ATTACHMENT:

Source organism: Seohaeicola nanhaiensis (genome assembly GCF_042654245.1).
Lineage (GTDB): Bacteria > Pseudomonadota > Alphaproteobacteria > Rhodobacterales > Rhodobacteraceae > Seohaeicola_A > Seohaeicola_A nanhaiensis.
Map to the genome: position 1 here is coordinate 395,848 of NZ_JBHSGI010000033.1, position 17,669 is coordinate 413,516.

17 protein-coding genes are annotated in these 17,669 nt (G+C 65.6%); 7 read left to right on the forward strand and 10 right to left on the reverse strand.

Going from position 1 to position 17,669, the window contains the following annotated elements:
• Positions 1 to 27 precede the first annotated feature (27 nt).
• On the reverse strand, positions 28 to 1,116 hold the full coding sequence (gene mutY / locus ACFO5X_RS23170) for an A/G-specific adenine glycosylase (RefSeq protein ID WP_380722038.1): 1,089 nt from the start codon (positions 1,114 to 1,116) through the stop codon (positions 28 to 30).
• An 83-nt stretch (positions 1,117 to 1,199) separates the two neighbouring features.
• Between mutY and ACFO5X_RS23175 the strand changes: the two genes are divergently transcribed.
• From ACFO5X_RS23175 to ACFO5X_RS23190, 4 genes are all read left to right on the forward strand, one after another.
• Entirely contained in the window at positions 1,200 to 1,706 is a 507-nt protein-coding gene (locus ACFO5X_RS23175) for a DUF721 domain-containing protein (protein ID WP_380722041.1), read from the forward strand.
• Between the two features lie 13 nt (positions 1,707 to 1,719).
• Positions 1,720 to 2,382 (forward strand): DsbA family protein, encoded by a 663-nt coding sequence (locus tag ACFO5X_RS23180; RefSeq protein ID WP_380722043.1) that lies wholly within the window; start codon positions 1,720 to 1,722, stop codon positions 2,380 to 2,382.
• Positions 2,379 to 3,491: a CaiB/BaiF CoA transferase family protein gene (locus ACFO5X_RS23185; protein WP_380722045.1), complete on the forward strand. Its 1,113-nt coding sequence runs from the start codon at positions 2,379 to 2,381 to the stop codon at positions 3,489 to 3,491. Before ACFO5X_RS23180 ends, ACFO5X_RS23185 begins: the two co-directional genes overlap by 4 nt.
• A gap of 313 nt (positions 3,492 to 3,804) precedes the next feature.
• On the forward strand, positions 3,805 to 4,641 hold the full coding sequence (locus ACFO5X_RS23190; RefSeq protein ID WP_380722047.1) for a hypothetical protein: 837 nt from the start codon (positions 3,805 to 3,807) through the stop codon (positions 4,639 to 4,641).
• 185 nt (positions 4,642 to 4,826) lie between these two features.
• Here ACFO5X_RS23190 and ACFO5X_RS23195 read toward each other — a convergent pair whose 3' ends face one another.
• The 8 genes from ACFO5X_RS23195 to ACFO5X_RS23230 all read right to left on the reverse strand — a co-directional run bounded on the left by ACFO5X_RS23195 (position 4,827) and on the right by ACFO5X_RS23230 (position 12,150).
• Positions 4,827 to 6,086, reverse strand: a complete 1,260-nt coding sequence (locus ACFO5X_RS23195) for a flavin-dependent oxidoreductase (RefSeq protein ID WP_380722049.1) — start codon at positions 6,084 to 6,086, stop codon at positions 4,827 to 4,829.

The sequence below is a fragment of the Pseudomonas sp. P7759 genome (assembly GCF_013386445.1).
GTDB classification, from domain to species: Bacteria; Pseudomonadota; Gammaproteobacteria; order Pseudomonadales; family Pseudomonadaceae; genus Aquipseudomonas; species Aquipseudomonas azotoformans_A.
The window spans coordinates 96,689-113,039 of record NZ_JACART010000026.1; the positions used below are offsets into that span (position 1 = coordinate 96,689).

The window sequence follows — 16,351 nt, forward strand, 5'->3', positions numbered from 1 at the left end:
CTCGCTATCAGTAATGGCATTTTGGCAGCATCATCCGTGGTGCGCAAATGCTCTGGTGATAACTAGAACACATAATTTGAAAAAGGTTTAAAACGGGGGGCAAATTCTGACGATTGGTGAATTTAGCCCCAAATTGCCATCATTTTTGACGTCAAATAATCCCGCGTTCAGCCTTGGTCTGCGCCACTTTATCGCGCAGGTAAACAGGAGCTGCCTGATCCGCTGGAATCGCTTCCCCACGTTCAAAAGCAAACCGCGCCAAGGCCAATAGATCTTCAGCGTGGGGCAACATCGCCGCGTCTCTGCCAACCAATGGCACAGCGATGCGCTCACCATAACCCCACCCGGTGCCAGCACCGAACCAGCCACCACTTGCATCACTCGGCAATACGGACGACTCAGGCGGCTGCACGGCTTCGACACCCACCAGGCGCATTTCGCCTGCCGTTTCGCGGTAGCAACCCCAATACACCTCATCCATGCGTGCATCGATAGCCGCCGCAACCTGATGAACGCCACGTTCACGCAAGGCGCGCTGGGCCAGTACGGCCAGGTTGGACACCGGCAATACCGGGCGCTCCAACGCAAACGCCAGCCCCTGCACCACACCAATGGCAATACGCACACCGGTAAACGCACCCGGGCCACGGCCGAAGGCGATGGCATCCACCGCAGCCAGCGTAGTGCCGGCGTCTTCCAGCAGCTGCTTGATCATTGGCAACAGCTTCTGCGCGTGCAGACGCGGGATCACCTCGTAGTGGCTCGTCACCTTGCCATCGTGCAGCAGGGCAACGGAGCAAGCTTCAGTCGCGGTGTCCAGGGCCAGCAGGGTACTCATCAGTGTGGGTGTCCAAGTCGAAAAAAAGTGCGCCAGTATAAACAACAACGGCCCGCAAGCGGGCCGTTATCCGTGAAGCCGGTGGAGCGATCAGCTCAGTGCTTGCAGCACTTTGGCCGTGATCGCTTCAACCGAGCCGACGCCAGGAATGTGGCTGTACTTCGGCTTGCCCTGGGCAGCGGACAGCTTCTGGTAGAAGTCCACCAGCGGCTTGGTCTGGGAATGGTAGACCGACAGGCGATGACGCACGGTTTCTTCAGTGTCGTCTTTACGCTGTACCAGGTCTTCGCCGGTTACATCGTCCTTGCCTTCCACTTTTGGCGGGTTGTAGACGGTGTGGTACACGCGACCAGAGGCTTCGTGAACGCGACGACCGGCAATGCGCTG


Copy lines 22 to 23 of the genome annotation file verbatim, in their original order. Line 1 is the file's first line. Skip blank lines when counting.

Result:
GTDB classification, from domain to species: Bacteria; Pseudomonadota; Gammaproteobacteria; order Pseudomonadales; family Pseudomonadaceae; genus Aquipseudomonas; species Aquipseudomonas azotoformans_A.
The window spans coordinates 96,689-113,039 of record NZ_JACART010000026.1; the positions used below are offsets into that span (position 1 = coordinate 96,689).